‘National Champions’ asks: Should college athletes be paid?

Scott Garfield/Courtesy of STX Films
In "National Champions," college football players Emmett Sunday (Alexander Ludwig, left) and LeMarcus James (Stephan James) take on the NCAA to push for pay for athletes.

In the football movie “National Champions,” we never see the athletes set foot on the field. The entire story takes place inside hotel rooms and conference rooms. It’s like setting a movie about astronauts entirely inside NASA’s Houston control room. 

It’s not so much a sports movie as it is a morality play. “National Champions” poses the question: How far would you go to stand up for a principle? It weighs the trade-offs of taking a firm stance – including the loss of money, status, and close relationships. 

The story begins 73 hours prior to a championship title game in New Orleans. One of the two teams, the (fictional) Missouri Wolves, is poised to win the first-ever title for veteran coach James Lazor (Oscar winner J.K. Simmons, taking a break from Farmers Insurance ads). Its quarterback, LeMarcus James (Stephan James), is expected to become the No. 1 pick in the NFL draft. But LeMarcus has more on his mind than being immortalized in a future Madden video game. He tweets that he’s not going to play in the championship unless the NCAA starts paying college athletes. 

Why We Wrote This

How far would you go to stand up for a principle? The film “National Champions” weighs the trade-offs of taking a firm stance – including the loss of money, status, and close relationships, says the Monitor’s chief culture writer.

“All of this money is predicated on one underlying principle: free labor,” LeMarcus declares. “It’s un-American, it’s exploitative, and it speaks to the darkest spots of the national soul.”

The young Black player is alluding, of course, to slavery. The movie raises issues of racial inequality, but it also resists depicting Black people as victims without agency. At one point, an NCAA official offers a Black assistant coach an opportunity to take over from Missouri’s Lazor. But the assistant isn’t interested in the tokenism of becoming the first Black coach in a championship game. “I’m one of the best assistant coaches in this country. I don’t need a handout,” he says. 

Scott Garfield/Courtesy of STX Films
Oscar winner J.K. Simmons stars as James Lazor, coach of the fictional college team the Missouri Wolves, in "National Champions."

At first, “National Champions” plays too much like a didactic TED Talk – but with so much profanity that you’d think the screenwriter was getting paid by the F-word. In a series of speeches and press interviews, the quarterback relays figures about how much money the NCAA and its officials make. He lays out a detailed manifesto for reform. LeMarcus and teammate Emmett Sunday (Alexander Ludwig) persuade more players to join the boycott, marshaling their campaign from a hidden location. The NCAA feels as if it’s been held hostage, so it calls in a negotiator, lawyer Katherine Poe (Emmy winner Uzo Aduba). Her hard-hitting style would make an offensive tackle backpedal.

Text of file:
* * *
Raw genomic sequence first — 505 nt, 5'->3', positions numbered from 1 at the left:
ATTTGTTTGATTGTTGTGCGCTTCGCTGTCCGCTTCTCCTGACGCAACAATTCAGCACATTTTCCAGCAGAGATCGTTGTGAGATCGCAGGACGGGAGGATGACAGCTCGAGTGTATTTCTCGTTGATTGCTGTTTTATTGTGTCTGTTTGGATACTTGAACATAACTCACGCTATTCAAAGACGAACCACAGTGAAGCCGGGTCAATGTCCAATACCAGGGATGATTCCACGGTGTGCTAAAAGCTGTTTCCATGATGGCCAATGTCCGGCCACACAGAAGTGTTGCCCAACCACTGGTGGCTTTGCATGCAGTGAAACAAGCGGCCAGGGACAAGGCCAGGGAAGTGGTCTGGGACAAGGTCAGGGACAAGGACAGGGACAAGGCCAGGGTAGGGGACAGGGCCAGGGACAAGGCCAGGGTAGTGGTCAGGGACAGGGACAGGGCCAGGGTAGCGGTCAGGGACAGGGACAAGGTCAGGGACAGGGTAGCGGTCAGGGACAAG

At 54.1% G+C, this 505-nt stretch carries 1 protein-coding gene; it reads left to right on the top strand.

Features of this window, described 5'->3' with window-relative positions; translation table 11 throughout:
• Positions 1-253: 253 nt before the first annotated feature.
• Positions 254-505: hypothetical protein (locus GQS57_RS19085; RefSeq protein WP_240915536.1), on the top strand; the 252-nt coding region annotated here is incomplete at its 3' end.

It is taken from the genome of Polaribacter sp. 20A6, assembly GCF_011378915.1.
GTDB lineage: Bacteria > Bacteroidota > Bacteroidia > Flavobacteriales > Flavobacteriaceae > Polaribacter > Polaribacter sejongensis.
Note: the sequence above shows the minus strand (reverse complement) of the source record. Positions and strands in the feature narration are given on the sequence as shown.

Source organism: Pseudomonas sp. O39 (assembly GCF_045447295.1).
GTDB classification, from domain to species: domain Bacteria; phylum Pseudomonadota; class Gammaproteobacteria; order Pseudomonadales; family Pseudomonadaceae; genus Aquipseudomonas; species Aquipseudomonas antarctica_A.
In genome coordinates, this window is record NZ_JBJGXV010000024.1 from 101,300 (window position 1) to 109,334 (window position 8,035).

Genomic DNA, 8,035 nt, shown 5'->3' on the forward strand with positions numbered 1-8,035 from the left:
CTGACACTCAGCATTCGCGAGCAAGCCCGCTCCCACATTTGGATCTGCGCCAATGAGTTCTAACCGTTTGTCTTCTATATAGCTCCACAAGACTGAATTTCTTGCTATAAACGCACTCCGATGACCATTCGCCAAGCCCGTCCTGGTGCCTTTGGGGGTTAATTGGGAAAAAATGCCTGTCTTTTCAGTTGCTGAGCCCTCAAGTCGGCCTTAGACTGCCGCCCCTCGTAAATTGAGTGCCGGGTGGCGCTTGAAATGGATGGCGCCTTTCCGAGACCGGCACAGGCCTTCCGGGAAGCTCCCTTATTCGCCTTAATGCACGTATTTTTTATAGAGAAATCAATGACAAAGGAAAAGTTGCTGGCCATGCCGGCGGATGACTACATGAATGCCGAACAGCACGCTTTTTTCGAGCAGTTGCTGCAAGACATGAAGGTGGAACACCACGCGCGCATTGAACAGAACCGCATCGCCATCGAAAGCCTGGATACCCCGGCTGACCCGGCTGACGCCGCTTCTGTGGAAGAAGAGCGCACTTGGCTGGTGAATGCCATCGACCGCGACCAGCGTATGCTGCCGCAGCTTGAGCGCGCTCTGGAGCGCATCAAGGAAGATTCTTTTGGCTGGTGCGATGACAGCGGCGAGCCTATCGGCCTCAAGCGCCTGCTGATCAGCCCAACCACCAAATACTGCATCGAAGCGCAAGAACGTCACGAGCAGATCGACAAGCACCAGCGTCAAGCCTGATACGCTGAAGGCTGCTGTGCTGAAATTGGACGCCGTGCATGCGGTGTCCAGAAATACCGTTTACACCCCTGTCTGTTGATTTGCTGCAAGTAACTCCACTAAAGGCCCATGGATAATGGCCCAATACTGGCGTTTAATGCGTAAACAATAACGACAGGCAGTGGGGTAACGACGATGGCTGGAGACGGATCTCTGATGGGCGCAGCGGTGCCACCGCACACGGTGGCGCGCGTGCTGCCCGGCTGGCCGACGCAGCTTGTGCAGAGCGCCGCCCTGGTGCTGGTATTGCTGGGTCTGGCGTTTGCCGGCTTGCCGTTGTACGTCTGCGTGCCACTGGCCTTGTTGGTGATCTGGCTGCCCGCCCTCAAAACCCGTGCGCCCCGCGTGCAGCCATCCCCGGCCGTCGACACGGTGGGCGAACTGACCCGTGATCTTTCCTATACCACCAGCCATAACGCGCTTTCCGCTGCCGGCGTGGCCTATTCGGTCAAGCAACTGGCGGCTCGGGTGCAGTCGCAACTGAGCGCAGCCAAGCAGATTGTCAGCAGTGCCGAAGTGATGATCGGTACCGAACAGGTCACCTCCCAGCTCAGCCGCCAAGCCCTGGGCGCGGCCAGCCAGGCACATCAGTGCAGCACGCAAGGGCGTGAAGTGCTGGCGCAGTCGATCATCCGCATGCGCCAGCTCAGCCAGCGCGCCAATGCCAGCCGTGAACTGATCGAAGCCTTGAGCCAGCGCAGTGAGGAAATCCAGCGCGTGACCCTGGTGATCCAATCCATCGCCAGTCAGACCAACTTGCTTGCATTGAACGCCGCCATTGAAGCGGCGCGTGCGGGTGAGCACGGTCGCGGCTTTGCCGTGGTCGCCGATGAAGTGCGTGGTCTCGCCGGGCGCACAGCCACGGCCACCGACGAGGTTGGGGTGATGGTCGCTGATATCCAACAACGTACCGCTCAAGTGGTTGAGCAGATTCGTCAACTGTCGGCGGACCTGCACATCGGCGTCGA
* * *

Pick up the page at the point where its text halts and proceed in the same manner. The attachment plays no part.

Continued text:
The hitherto polemical script by Adam Mervis, who also wrote the stage play the film is based on, becomes infinitely richer by embracing complexity as Katherine digs up information about LeMarcus’ past. (It’s possible that the film’s overly drab gray color palette is metaphorical – issues aren’t always black or white.) Katherine also offers a counterargument to the professionalization of college sports. She confronts the quarterback in a captivating performance that merits Oscar consideration for Aduba.

“You think I don’t know what it’s like to be without heat in your house? That I don’t know what it’s like to not be able to afford your jersey, as you’re avoiding your coach because you don’t have the $50 to pay for it?” she says, revealing that she once had a full-ride track scholarship at Duke. She took the money to escape poverty.

If the NCAA starts paying college athletes, she muses, what would it mean for less popular – and thus less financially lucrative – sports that aren’t basketball or football? What would be the fate of volleyball in Minnesota, soccer in Idaho, or softball in South Carolina, and all the students who might no longer get a leg up by going to college?

“National Champions” hurtles to an effective climax in which LeMarcus must weigh whether he can reach a win-win compromise with the NCAA and play in the big game. By peeling back the layers of the characters on both sides of the issue, the movie offers a potent reminder that, often, policy debates become mired in talking points. The danger is that we’ll miss the human stories at the heart of such matters. 

“National Champions” is rated R for language throughout and sexual references.

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